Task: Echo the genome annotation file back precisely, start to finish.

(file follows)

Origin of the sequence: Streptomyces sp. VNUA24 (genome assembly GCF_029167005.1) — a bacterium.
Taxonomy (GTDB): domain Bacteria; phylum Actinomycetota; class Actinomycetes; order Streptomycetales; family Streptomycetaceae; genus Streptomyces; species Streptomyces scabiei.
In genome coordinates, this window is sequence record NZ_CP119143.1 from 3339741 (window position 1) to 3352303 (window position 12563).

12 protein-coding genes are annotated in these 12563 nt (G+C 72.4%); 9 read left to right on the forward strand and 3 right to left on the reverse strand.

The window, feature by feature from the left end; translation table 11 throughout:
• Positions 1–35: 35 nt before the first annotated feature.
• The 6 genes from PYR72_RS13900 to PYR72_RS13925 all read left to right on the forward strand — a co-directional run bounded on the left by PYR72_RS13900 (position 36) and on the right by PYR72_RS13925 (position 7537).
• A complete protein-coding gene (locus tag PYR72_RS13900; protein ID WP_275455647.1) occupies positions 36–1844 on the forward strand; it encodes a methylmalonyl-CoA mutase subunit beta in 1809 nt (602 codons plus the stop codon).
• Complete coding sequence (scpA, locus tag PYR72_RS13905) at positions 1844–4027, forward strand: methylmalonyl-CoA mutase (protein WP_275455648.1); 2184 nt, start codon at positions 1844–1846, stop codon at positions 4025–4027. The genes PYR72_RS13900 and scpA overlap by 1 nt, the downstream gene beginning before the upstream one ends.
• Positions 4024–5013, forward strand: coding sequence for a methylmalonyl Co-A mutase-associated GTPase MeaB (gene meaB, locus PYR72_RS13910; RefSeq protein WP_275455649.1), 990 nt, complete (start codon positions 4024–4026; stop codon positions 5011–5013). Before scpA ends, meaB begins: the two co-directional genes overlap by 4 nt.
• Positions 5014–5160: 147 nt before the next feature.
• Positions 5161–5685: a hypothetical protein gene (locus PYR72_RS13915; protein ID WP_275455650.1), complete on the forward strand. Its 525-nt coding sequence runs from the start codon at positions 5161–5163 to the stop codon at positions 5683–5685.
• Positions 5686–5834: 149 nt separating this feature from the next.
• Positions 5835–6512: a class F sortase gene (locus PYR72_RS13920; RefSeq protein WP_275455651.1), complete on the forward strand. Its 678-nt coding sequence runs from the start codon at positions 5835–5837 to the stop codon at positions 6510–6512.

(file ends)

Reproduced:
Origin of the sequence: Streptomyces sp. VNUA24 (genome assembly GCF_029167005.1) — a bacterium.
Taxonomy (GTDB): domain Bacteria; phylum Actinomycetota; class Actinomycetes; order Streptomycetales; family Streptomycetaceae; genus Streptomyces; species Streptomyces scabiei.
In genome coordinates, this window is sequence record NZ_CP119143.1 from 3339741 (window position 1) to 3352303 (window position 12563).

12 protein-coding genes are annotated in these 12563 nt (G+C 72.4%); 9 read left to right on the forward strand and 3 right to left on the reverse strand.

The window, feature by feature from the left end; translation table 11 throughout:
• Positions 1–35: 35 nt before the first annotated feature.
• The 6 genes from PYR72_RS13900 to PYR72_RS13925 all read left to right on the forward strand — a co-directional run bounded on the left by PYR72_RS13900 (position 36) and on the right by PYR72_RS13925 (position 7537).
• A complete protein-coding gene (locus tag PYR72_RS13900; protein ID WP_275455647.1) occupies positions 36–1844 on the forward strand; it encodes a methylmalonyl-CoA mutase subunit beta in 1809 nt (602 codons plus the stop codon).
• Complete coding sequence (scpA, locus tag PYR72_RS13905) at positions 1844–4027, forward strand: methylmalonyl-CoA mutase (protein WP_275455648.1); 2184 nt, start codon at positions 1844–1846, stop codon at positions 4025–4027. The genes PYR72_RS13900 and scpA overlap by 1 nt, the downstream gene beginning before the upstream one ends.
• Positions 4024–5013, forward strand: coding sequence for a methylmalonyl Co-A mutase-associated GTPase MeaB (gene meaB, locus PYR72_RS13910; RefSeq protein WP_275455649.1), 990 nt, complete (start codon positions 4024–4026; stop codon positions 5011–5013). Before scpA ends, meaB begins: the two co-directional genes overlap by 4 nt.
• Positions 5014–5160: 147 nt before the next feature.
• Positions 5161–5685: a hypothetical protein gene (locus PYR72_RS13915; protein ID WP_275455650.1), complete on the forward strand. Its 525-nt coding sequence runs from the start codon at positions 5161–5163 to the stop codon at positions 5683–5685.
• Positions 5686–5834: 149 nt separating this feature from the next.
• Positions 5835–6512: a class F sortase gene (locus PYR72_RS13920; RefSeq protein WP_275455651.1), complete on the forward strand. Its 678-nt coding sequence runs from the start codon at positions 5835–5837 to the stop codon at positions 6510–6512.